Machine Learning and Climate Change Prediction

Current climate prediction models are markedly defective, even in reproducing the changes that have already occurred. Given the great importance of climate change, we must identify the causes of model errors and reduce the uncertainty of climate predictions [TM205 or search for “thatsmaths” at].

Schematic diagram of some key physical processes in the climate system.

The Charney Report

In 1979, a study group led by Jule Charney, one of the greatest meteorologists of the twentieth century, submitted a report to the Climate Research Board of the US National Research Council. The task of the group was to assess the scientific basis for projection of possible future climatic changes resulting from man-made releases of carbon dioxide into the atmosphere. The report was entitled Carbon Dioxide and Climate: a Scientific Assessment. In the Foreword, Verner Suomi, Chairman of the Board wrote: “We now have incontrovertible evidence that the atmosphere is indeed changing and that we ourselves contribute to that change.”

The study group estimated the most probable global warming for a doubling of CO2 was 3°C, with an error of plus or minus 1.5°C. In 2014, the Fifth Assessment Report of the Intergovernmental Panel on Climate Change stated that warming due to doubling of CO2 is “likely between 1.5°C and 4.5°C”, the same uncertainty range as the Charney report some 35 years earlier. Thus, notwithstanding major improvements in climate modelling, large uncertainties remain about how much the Earth will warm in response to increasing CO2.

Causes of uncertainty

Climate models are complex computer programs with millions of lines of code. Some of the atmospheric and oceanic processes are represented very well, for example fluid flow, described accurately by the Navier-Stokes equations. Other processes are accounted for in a much cruder fashion.

What are the reasons for errors and uncertainties in climate predictions? The treatment of clouds, and their interaction with radiation from the Sun and the Earth, are the main culprits. To model the climate, we represent the continuous atmosphere and ocean by a set of values on a computational grid. The pressure, temperature, humidity and winds, which vary from place to place, are specified at points separated by tens of kilometres. Details at finer scales – so-called sub-grid processes – are poorly represented in the models, and lead to errors that grow with time.

As computer power increases, the grids are refined, leading to greater confidence in the predictions, but it will be decades before grids at a one-kilometre scale can be used for long-term climate simulations. In the meantime, we must seek other ways to narrow the confidence gap.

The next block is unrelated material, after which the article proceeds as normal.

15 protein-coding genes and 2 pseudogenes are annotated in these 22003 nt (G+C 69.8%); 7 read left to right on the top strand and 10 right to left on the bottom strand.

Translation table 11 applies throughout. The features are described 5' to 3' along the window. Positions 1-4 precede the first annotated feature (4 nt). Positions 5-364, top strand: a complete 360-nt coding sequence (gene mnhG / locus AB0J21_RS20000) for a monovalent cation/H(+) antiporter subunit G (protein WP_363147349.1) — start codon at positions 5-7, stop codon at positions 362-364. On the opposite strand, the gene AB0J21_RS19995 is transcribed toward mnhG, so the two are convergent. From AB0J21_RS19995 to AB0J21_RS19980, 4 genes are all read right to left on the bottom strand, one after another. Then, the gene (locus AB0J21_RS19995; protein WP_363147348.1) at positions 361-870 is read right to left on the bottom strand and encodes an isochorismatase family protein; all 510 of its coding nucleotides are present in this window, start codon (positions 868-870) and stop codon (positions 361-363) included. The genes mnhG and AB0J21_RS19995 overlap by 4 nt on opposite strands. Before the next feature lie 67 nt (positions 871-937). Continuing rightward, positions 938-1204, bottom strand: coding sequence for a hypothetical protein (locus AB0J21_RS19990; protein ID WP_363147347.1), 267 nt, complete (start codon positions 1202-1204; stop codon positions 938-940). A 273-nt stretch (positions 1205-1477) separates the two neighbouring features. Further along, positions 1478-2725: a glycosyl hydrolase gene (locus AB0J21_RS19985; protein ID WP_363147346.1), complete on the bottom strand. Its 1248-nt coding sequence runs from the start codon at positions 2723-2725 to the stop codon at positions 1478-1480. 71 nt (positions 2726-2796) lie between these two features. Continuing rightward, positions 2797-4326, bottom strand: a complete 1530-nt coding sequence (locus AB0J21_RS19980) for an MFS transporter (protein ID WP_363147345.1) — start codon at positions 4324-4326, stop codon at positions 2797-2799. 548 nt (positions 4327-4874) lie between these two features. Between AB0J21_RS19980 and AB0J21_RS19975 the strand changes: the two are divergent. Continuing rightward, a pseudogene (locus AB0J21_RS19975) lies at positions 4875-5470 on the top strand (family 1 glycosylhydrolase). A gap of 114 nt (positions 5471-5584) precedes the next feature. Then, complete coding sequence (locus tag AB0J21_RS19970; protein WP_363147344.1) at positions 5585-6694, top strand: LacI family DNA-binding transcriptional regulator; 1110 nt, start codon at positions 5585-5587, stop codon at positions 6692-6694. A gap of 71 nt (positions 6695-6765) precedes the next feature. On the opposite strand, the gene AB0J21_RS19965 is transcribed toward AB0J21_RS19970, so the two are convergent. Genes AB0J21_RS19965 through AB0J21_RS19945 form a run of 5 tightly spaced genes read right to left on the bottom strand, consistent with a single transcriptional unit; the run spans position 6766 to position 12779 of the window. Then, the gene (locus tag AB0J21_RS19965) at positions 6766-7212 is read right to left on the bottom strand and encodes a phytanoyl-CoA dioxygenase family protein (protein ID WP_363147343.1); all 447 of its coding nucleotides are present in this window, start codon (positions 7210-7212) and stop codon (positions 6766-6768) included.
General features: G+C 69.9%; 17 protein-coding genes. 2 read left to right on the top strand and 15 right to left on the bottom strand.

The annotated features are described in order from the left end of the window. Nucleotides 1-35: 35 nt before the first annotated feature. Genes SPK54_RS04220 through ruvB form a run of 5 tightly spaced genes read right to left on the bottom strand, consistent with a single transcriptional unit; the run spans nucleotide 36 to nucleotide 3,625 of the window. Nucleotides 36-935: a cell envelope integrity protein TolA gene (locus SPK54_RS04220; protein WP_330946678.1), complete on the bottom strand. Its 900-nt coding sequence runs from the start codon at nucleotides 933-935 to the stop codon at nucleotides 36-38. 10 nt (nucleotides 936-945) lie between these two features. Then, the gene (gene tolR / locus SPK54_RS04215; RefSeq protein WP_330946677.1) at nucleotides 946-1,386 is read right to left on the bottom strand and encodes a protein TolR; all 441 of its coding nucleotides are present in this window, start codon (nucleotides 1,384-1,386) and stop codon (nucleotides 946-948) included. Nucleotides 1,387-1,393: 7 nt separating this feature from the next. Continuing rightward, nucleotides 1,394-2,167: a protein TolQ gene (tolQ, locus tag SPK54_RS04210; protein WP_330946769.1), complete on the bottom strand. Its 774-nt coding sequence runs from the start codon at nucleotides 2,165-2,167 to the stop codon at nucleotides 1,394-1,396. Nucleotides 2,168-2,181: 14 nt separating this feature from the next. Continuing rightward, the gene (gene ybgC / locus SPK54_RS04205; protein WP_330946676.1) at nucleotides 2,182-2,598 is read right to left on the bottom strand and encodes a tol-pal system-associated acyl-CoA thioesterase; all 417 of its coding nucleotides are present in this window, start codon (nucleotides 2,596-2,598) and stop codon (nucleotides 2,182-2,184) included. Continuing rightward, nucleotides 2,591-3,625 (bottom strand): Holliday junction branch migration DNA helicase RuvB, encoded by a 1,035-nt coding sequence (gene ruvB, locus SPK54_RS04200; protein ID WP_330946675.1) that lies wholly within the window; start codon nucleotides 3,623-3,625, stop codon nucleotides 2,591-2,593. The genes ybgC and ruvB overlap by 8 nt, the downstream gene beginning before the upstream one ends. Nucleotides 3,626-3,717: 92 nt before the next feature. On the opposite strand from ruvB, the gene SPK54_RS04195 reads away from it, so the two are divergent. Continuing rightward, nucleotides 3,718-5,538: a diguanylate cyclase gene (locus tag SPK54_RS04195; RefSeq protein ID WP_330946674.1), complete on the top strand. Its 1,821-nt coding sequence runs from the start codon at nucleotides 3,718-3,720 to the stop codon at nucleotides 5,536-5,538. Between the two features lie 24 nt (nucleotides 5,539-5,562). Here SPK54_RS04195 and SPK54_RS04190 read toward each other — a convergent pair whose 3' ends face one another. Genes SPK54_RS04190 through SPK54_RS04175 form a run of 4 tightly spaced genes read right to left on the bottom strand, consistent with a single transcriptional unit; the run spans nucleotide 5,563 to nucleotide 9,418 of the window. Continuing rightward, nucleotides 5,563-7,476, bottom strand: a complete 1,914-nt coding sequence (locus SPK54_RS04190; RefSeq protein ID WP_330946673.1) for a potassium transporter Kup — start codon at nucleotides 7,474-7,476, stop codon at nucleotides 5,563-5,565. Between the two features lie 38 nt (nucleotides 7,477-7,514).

Using Weather Forecasts to train ML schemes

Short-range simulations, for days or weeks, using very high resolution modes are now in routine use for weather forecasting. Can we use information from these to improve the treatment of clouds in low-resolution models? Several climate modelling groups are now using machine learning (ML) to improve the representation of clouds and other sub-grid processes. Is it possible to train a machine learning scheme by using short-term, high-resolution data?

Early evidence indicates that this approach is feasible and enables low-resolution models to produce some key features of the high-resolution simulations. However, these experiments have been done only with simplified models. We are still far from being able to generate better climate simulations. There remain some significant problems, one of which is instability, where the simulations become completely unrealistic. Since ML schemes involve “black boxes” like neural networks, where the variables have no obvious physical interpretation, it is difficult to rectify these instabilities.

These problems are formidable and, as a result, the technique of marrying machine learning to deterministic models is far from trivial, and its potential is yet to be realised. However, there have been major advances in machine learning over the past decade, especially in computer vision and language translation. These give us hope that, as ML techniques improve, we will be able to produce climate predictions with reduced levels of uncertainty.

* * * * *

That’s Maths II: A Ton of Wonders

by Peter Lynch now available.
Full details and links to suppliers at

>>  Review in The Irish Times  <<

* * * * *


Matthew Chantry, Hannah Christensen, Peter Dueben and Tim Palmer (Editors), 2021:  Machine Learning for Weather and Climate Modelling. Special themed issue of Phil Trans A. Vol 379, Issue 2194. 5 April, 2021.

Last 50 Posts